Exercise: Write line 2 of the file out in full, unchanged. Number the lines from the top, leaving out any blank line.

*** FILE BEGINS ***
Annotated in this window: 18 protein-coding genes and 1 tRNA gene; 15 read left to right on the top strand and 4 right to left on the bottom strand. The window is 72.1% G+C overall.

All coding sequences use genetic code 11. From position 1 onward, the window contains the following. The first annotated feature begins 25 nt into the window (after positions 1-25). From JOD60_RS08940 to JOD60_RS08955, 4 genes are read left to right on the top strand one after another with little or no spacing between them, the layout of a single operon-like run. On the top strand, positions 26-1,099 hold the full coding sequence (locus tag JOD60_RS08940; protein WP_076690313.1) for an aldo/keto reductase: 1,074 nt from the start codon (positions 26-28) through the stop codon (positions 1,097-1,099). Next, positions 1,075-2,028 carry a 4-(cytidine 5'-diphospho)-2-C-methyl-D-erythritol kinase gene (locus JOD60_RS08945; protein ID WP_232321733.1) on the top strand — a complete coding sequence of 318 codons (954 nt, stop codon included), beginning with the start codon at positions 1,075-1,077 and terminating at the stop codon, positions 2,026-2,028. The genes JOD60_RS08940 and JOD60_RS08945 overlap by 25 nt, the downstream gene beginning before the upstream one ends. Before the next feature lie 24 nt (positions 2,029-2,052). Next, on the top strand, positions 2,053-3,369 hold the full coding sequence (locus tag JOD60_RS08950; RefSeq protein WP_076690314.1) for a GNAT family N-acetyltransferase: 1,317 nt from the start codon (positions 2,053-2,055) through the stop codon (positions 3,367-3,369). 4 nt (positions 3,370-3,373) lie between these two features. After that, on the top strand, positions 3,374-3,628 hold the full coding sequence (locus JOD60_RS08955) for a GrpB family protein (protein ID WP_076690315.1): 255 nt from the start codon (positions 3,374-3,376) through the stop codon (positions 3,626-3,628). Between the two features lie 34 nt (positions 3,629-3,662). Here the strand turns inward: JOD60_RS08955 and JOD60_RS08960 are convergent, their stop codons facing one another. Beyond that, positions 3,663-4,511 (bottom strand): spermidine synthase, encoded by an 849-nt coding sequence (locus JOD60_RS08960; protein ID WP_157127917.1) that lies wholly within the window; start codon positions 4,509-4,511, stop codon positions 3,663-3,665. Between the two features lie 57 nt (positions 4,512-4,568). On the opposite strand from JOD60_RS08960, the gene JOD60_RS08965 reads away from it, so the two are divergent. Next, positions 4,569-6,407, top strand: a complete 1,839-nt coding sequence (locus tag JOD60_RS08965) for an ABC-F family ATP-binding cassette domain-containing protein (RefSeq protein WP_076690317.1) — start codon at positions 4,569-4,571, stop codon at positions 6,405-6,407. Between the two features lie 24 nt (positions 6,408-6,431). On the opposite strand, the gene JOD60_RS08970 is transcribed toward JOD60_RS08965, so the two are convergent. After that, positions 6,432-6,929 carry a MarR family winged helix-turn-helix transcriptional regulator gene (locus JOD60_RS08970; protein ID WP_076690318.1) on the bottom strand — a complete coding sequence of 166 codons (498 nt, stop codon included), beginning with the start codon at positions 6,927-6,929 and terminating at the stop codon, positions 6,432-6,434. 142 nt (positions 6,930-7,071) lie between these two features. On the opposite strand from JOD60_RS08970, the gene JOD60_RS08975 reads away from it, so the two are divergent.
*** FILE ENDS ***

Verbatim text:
All coding sequences use genetic code 11. From position 1 onward, the window contains the following. The first annotated feature begins 25 nt into the window (after positions 1-25). From JOD60_RS08940 to JOD60_RS08955, 4 genes are read left to right on the top strand one after another with little or no spacing between them, the layout of a single operon-like run. On the top strand, positions 26-1,099 hold the full coding sequence (locus tag JOD60_RS08940; protein WP_076690313.1) for an aldo/keto reductase: 1,074 nt from the start codon (positions 26-28) through the stop codon (positions 1,097-1,099). Next, positions 1,075-2,028 carry a 4-(cytidine 5'-diphospho)-2-C-methyl-D-erythritol kinase gene (locus JOD60_RS08945; protein ID WP_232321733.1) on the top strand — a complete coding sequence of 318 codons (954 nt, stop codon included), beginning with the start codon at positions 1,075-1,077 and terminating at the stop codon, positions 2,026-2,028. The genes JOD60_RS08940 and JOD60_RS08945 overlap by 25 nt, the downstream gene beginning before the upstream one ends. Before the next feature lie 24 nt (positions 2,029-2,052). Next, on the top strand, positions 2,053-3,369 hold the full coding sequence (locus tag JOD60_RS08950; RefSeq protein WP_076690314.1) for a GNAT family N-acetyltransferase: 1,317 nt from the start codon (positions 2,053-2,055) through the stop codon (positions 3,367-3,369). 4 nt (positions 3,370-3,373) lie between these two features. After that, on the top strand, positions 3,374-3,628 hold the full coding sequence (locus JOD60_RS08955) for a GrpB family protein (protein ID WP_076690315.1): 255 nt from the start codon (positions 3,374-3,376) through the stop codon (positions 3,626-3,628). Between the two features lie 34 nt (positions 3,629-3,662). Here the strand turns inward: JOD60_RS08955 and JOD60_RS08960 are convergent, their stop codons facing one another. Beyond that, positions 3,663-4,511 (bottom strand): spermidine synthase, encoded by an 849-nt coding sequence (locus JOD60_RS08960; protein ID WP_157127917.1) that lies wholly within the window; start codon positions 4,509-4,511, stop codon positions 3,663-3,665. Between the two features lie 57 nt (positions 4,512-4,568). On the opposite strand from JOD60_RS08960, the gene JOD60_RS08965 reads away from it, so the two are divergent. Next, positions 4,569-6,407, top strand: a complete 1,839-nt coding sequence (locus tag JOD60_RS08965) for an ABC-F family ATP-binding cassette domain-containing protein (RefSeq protein WP_076690317.1) — start codon at positions 4,569-4,571, stop codon at positions 6,405-6,407. Between the two features lie 24 nt (positions 6,408-6,431). On the opposite strand, the gene JOD60_RS08970 is transcribed toward JOD60_RS08965, so the two are convergent. After that, positions 6,432-6,929 carry a MarR family winged helix-turn-helix transcriptional regulator gene (locus JOD60_RS08970; protein ID WP_076690318.1) on the bottom strand — a complete coding sequence of 166 codons (498 nt, stop codon included), beginning with the start codon at positions 6,927-6,929 and terminating at the stop codon, positions 6,432-6,434. 142 nt (positions 6,930-7,071) lie between these two features. On the opposite strand from JOD60_RS08970, the gene JOD60_RS08975 reads away from it, so the two are divergent.